Julia Wyman
Executive Director
States United to Prevent Gun Violence


PSA Highlights the Impact of Gun Violence on Children, Parents and the Medical Community

NEW YORK, N.Y.,  – Every 3 hours an American mother is told her child has died from gun violence. Common sense gun laws can stop this deadly cycle, but parents can also make a huge difference. In the United States, one out of three homes with children has a gun, many kept unlocked or loaded. Every year thousands of kids are killed and injured as a result through homicides, suicides, and unintentional shootings.

The “Every Three Hours” project began when Dr. Naomi Rosenberg, an emergency room doctor in Philadelphia, finished her three-year residency and decided to take a writing class. At the class, she received an assignment – “Tell somebody how to do something you know how to do.” With that, she wrote a piece that ended up being published in the New York Times as an Op-Ed: “How to Tell a Mother Her Child is Dead.” The editor at the Times responded immediately after reading the piece with “it’s moving and heartbreaking.” Rightfully so, the piece connected with the public on many levels – mothers, families, children, doctors and guns.

Brett Warkentien, a Los Angeles-based director, came across the op-ed and saw the message Dr. Rosenberg was addressing and that her role as an Emergency Room Doctor is part of a bigger problem of gun violence. From there, he decided to bring her piece to life in the form of a short film PSA.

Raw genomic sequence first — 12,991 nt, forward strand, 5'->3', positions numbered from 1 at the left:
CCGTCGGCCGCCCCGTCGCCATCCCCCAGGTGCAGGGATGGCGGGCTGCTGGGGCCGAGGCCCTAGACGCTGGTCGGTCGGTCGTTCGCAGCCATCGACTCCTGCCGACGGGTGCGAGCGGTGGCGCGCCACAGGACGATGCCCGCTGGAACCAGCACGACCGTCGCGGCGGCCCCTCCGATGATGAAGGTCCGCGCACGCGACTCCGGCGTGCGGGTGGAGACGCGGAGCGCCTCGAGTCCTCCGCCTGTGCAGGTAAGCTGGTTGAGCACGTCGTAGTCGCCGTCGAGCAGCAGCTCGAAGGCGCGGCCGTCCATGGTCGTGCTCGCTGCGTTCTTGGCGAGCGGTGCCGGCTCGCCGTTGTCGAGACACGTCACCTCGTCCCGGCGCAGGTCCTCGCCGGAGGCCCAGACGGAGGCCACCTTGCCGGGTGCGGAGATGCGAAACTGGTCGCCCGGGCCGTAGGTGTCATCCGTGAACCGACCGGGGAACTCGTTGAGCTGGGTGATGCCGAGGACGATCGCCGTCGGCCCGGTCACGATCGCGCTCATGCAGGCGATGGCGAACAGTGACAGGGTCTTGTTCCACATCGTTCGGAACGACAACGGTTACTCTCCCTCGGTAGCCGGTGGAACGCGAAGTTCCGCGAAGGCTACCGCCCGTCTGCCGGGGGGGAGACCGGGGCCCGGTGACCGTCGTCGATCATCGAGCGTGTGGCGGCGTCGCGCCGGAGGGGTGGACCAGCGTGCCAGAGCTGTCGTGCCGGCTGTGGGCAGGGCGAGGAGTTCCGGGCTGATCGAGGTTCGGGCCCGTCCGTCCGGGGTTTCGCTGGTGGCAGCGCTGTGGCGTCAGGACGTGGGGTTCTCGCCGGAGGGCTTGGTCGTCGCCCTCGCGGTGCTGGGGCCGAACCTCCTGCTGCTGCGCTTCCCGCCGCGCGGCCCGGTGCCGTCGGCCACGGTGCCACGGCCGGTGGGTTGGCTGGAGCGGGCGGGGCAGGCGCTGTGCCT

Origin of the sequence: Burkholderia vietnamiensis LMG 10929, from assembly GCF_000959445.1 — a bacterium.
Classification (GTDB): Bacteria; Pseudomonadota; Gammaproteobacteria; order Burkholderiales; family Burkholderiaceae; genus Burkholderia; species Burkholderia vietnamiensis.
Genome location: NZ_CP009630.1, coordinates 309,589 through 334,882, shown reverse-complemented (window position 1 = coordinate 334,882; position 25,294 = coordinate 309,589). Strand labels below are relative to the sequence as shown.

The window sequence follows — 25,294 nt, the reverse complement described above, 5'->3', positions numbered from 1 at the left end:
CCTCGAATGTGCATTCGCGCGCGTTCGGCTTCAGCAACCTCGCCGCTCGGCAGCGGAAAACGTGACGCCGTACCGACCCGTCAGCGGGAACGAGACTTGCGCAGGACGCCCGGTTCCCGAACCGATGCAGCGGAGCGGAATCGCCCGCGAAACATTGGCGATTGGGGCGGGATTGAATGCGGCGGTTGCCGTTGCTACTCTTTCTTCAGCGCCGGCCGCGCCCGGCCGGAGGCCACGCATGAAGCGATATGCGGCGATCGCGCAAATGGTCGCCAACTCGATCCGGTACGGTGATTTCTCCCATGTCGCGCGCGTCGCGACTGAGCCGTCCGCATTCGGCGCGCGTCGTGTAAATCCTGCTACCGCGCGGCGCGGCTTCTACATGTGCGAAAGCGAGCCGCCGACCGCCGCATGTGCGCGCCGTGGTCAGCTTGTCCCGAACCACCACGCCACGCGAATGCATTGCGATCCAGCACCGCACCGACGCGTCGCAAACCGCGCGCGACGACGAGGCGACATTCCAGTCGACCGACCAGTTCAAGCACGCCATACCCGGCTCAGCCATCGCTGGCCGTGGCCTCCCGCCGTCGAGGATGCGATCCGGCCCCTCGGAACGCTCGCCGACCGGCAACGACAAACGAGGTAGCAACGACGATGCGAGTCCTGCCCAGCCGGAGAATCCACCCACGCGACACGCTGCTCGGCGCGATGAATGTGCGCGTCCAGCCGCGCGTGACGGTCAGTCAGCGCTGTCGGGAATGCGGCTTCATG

As word of the production spread, people from all disciplines donated their time, talent and resources. They understood there was something bigger at hand than just creating a short film. They wanted to become a part of the change.The project found light when States United to Prevent Gun Violence, a non-profit organization shifting perception and change for smart gun laws, offered to support and facilitate the PSA.

Parents ask all sorts of questions before their children visit other homes, so it’s time to ASK about guns. With “Every Three Hours,” States United is partnering with The Asking Saves Kids (ASK) Campaign to encourage parents to add one more question to this conversation: “Is there an unlocked gun in your house?” It’s a simple question, but it has the power to save a child’s life.

The ASK Campaign was created by a collaboration of the American Academy of Pediatrics and the Brady Campaign to Prevent Gun Violence. Across the country, it has successfully inspired an estimated 19 million households to ask if there are guns where their children play.

“A frank conversation now may prevent the worst conversation any parent could imagine. With this new PSA, we are asking adults to commit to protecting kids by asking about unlocked guns in places their children visit and further normalize this important conversations by spreading the word to 3 friends,” said Julia Wyman, Executive Director of States United.

About States United to Prevent Gun Violence

States United to Prevent Gun Violence (States United) is a national non-profit organization founded in 1999 by state gun violence prevention groups.  States United is the only organization representing state-led gun violence prevention groups. Its 32 State Affiliate organizations – together with allies in other state groups – are committed to a 50-state solution to gun violence. States United believes that strong state-based organizations that reflect the unique landscape of attitudes and challenges in each state are essential to building grassroots support and affecting legislative change at the state and national level.